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Wednesday, April 02, 2014 

£750m? Who needs that?

No taxation without representation.  It's one of the most basic tenets of parliamentary democracy, although the cynical, myself included, will point out that when you have what is still in most places a two-party system, plenty of people do go unrepresented.  Still, it's a principle that is as powerful now as it was 250 years ago.  By the same token, when the government of the day is seeking to massively cut spending and is doing so through squeezing the poorest until the pips squeak, the very least you can expect is it will seek the highest possible return on any publicly owned business it sells off.  According to the National Audit Office, at the very top estimate, the privatisation of Royal Mail could have brought in an extra £750m.

The reasons for why the government decided to sell shares at 330p are wearingly familiar.  Seeking the advice of a range of investment banks, most prominently Lazard but also Goldman "vampire squid" Sachs, Barclays and Merrill Lynch as well as other hangers-on, none of their analysts suggested the shares were worth less than 300p.  Despite this, Lazard's advice was that shares should be offered at between 212 to 262p, and when the government wavered at the last moment over whether it should up the price to 350p, having apparently realised how they were likely to be oversubscribed, Lazard advised against.  The government's error, if we're being charitable enough to describe it as such, was compounded further by giving priority access to 16 "long-term" investors, on the proviso that they be just that. Predictably enough most of these pension funds, not quite believing their luck, quickly disposed of their shares and cashed the easiest profit they're ever likely to make. As Chuka Umunna had it, the same spivs and speculators Vince Cable once denounced have made him and his department look like utter fools.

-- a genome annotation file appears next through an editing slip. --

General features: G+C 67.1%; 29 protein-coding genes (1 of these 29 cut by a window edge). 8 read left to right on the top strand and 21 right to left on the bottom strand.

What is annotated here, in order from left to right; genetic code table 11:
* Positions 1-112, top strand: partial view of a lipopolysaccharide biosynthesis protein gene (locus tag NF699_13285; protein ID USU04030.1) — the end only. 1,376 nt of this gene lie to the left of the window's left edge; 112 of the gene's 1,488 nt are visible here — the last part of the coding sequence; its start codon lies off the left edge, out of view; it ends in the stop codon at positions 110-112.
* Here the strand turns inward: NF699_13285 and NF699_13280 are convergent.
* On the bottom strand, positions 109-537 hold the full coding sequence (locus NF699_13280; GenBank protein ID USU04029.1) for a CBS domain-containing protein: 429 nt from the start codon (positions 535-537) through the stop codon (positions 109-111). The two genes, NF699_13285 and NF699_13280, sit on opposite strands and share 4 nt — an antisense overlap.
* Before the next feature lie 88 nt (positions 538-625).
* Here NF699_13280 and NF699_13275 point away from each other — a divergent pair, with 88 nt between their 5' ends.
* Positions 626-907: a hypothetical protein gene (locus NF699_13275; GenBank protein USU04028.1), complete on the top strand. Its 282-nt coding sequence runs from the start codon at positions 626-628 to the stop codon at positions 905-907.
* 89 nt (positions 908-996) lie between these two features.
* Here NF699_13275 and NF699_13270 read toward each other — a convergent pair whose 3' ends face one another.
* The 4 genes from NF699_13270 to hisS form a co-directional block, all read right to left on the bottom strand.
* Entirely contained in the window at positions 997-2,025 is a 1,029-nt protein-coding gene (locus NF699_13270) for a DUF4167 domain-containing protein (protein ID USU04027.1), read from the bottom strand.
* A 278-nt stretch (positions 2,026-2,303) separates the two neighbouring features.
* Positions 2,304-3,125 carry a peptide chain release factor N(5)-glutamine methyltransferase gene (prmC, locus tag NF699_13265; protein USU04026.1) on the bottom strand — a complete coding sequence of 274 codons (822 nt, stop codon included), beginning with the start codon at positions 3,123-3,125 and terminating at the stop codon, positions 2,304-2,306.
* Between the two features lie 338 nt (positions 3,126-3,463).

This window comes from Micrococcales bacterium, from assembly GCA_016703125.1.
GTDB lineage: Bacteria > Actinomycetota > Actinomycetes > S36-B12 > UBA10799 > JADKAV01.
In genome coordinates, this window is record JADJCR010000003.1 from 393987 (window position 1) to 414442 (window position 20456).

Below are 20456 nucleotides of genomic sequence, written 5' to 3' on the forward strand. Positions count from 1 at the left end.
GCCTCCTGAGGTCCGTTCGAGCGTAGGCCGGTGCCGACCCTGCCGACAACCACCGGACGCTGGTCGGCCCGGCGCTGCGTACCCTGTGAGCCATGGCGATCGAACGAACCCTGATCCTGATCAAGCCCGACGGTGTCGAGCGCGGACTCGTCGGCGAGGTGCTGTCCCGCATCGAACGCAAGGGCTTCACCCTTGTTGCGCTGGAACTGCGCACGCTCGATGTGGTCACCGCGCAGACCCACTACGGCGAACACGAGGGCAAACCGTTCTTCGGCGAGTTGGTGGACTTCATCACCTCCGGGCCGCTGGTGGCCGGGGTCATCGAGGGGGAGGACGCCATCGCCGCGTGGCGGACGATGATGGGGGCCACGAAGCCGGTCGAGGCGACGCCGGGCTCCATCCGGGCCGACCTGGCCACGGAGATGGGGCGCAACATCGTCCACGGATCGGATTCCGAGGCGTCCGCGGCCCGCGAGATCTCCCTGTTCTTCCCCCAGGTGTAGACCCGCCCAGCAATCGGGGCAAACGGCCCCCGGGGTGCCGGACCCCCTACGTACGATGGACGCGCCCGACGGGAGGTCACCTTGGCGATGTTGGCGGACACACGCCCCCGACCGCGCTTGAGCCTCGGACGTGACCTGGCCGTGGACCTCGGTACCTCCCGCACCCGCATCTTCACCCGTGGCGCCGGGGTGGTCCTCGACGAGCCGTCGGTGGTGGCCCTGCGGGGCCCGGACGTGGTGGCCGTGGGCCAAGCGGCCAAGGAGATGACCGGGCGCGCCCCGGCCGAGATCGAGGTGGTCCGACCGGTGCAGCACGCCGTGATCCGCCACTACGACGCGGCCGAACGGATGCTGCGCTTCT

To give the government the benefit of the doubt, we can't know if the shares would have sold had they been priced at the 455p they ended up at after the first day's trading and so provided the extra £750 million the NAO points towards. Even if we halve it though, £375m is hardly an inconsiderable amount. It's also not as if Cable is a dilettante with little in the way of business experience; he was Shell's chief economic adviser for two years, for goodness sake.

Or maybe that's the point. When you seek the advice of asset strippers and tax avoiders extraordinaire, why on earth would they suddenly decide to go against their very nature?  Besides, the entire sale was predicated on the false claim that Royal Mail could only survive if it was able to have access to private capital, despite the government being able to borrow far cheaper than any company.  As the Economist pointed out at the time, listing Royal Mail publicly was asking for exactly the sort of short-termism we've seen.  All Cable was worried about was the sale failing, despite it becoming glaringly obvious it was never going to when the public on their own requested enough shares to buy it outright without the stock market getting a look in.  Cable also insists that the share price is inflated at its current 563p; it might well be, but that's not an excuse for selling on the cheap when market exuberance could have been taken advantage of.

Not that there's anything to suggest Labour would have done a better job.  For those like me just a little tired of those who in hindsight bang on about Gordon Brown selling off our gold reserves, there's the more relevant privatisation of Qinetiq, also criticised by the NAO and defended in almost exactly the same terms by the ministers of the day as flogging Royal Mail has been.  Both we're meant to believe have been great successes, bringing in millions and billions for the taxpayer respectively.  We could have gotten more, but we should be glad it all went smoothly rather than complain of what might have been.  Little things like how £360m is the amount of savings projected from the bedroom tax for instance, a policy causing complete and utter misery, something that could have been covered by the sale won't worry the dunces of Downing Street as it was never about preventing cuts elsewhere.  A publicly owned potential liability has been got rid of, the City was most pleased, and a handy £2bn was brought in.  That's all that mattered.  As for whether the service declines, as already seems to be happening, or whether it could have been done better, that's for a future government to worry about.  Few are going to base their vote on selling the Queen's head.  And thus the orthodoxy of the past 30 years remains unchallenged.

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